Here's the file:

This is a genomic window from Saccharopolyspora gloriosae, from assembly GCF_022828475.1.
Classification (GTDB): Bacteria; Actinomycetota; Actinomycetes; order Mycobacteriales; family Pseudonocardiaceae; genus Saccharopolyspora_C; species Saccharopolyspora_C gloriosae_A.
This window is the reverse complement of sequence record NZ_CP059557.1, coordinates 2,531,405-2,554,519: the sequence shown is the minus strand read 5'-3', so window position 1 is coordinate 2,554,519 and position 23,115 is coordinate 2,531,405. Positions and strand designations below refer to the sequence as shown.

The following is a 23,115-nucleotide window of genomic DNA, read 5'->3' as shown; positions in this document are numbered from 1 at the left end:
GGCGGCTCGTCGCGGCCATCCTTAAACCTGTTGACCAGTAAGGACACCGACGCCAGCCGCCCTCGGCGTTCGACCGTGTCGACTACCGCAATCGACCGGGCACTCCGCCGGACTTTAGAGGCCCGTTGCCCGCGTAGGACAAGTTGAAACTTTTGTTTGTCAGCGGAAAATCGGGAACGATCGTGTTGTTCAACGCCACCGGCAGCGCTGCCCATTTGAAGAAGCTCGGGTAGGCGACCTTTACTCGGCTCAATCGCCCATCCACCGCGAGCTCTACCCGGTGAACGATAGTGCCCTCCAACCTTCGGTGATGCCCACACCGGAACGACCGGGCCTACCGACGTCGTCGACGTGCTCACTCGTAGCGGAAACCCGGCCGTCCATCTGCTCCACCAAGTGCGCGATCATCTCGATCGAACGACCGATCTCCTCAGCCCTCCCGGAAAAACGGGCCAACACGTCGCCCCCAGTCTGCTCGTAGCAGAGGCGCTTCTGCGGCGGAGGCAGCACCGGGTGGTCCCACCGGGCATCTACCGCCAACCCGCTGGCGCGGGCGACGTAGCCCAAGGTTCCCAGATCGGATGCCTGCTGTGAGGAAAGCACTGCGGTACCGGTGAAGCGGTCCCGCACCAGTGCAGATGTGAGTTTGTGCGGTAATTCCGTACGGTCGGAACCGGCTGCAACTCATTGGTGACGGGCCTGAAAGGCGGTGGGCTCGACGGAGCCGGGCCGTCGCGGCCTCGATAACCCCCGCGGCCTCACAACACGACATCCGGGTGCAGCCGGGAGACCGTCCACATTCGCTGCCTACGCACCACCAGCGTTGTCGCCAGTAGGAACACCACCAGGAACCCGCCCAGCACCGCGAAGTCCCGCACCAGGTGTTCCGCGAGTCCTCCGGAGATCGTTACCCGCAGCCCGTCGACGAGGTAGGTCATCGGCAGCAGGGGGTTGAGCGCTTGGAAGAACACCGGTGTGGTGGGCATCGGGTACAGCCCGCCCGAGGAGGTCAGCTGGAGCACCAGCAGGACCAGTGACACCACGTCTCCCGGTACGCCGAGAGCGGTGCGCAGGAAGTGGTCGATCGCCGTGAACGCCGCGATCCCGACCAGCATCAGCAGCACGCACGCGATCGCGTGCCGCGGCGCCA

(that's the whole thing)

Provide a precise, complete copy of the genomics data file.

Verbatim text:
This is a genomic window from Saccharopolyspora gloriosae, from assembly GCF_022828475.1.
Classification (GTDB): Bacteria; Actinomycetota; Actinomycetes; order Mycobacteriales; family Pseudonocardiaceae; genus Saccharopolyspora_C; species Saccharopolyspora_C gloriosae_A.
This window is the reverse complement of sequence record NZ_CP059557.1, coordinates 2,531,405-2,554,519: the sequence shown is the minus strand read 5'-3', so window position 1 is coordinate 2,554,519 and position 23,115 is coordinate 2,531,405. Positions and strand designations below refer to the sequence as shown.

The following is a 23,115-nucleotide window of genomic DNA, read 5'->3' as shown; positions in this document are numbered from 1 at the left end:
GGCGGCTCGTCGCGGCCATCCTTAAACCTGTTGACCAGTAAGGACACCGACGCCAGCCGCCCTCGGCGTTCGACCGTGTCGACTACCGCAATCGACCGGGCACTCCGCCGGACTTTAGAGGCCCGTTGCCCGCGTAGGACAAGTTGAAACTTTTGTTTGTCAGCGGAAAATCGGGAACGATCGTGTTGTTCAACGCCACCGGCAGCGCTGCCCATTTGAAGAAGCTCGGGTAGGCGACCTTTACTCGGCTCAATCGCCCATCCACCGCGAGCTCTACCCGGTGAACGATAGTGCCCTCCAACCTTCGGTGATGCCCACACCGGAACGACCGGGCCTACCGACGTCGTCGACGTGCTCACTCGTAGCGGAAACCCGGCCGTCCATCTGCTCCACCAAGTGCGCGATCATCTCGATCGAACGACCGATCTCCTCAGCCCTCCCGGAAAAACGGGCCAACACGTCGCCCCCAGTCTGCTCGTAGCAGAGGCGCTTCTGCGGCGGAGGCAGCACCGGGTGGTCCCACCGGGCATCTACCGCCAACCCGCTGGCGCGGGCGACGTAGCCCAAGGTTCCCAGATCGGATGCCTGCTGTGAGGAAAGCACTGCGGTACCGGTGAAGCGGTCCCGCACCAGTGCAGATGTGAGTTTGTGCGGTAATTCCGTACGGTCGGAACCGGCTGCAACTCATTGGTGACGGGCCTGAAAGGCGGTGGGCTCGACGGAGCCGGGCCGTCGCGGCCTCGATAACCCCCGCGGCCTCACAACACGACATCCGGGTGCAGCCGGGAGACCGTCCACATTCGCTGCCTACGCACCACCAGCGTTGTCGCCAGTAGGAACACCACCAGGAACCCGCCCAGCACCGCGAAGTCCCGCACCAGGTGTTCCGCGAGTCCTCCGGAGATCGTTACCCGCAGCCCGTCGACGAGGTAGGTCATCGGCAGCAGGGGGTTGAGCGCTTGGAAGAACACCGGTGTGGTGGGCATCGGGTACAGCCCGCCCGAGGAGGTCAGCTGGAGCACCAGCAGGACCAGTGACACCACGTCTCCCGGTACGCCGAGAGCGGTGCGCAGGAAGTGGTCGATCGCCGTGAACGCCGCGATCCCGACCAGCATCAGCAGCACGCACGCGATCGCGTGCCGCGGCGCCA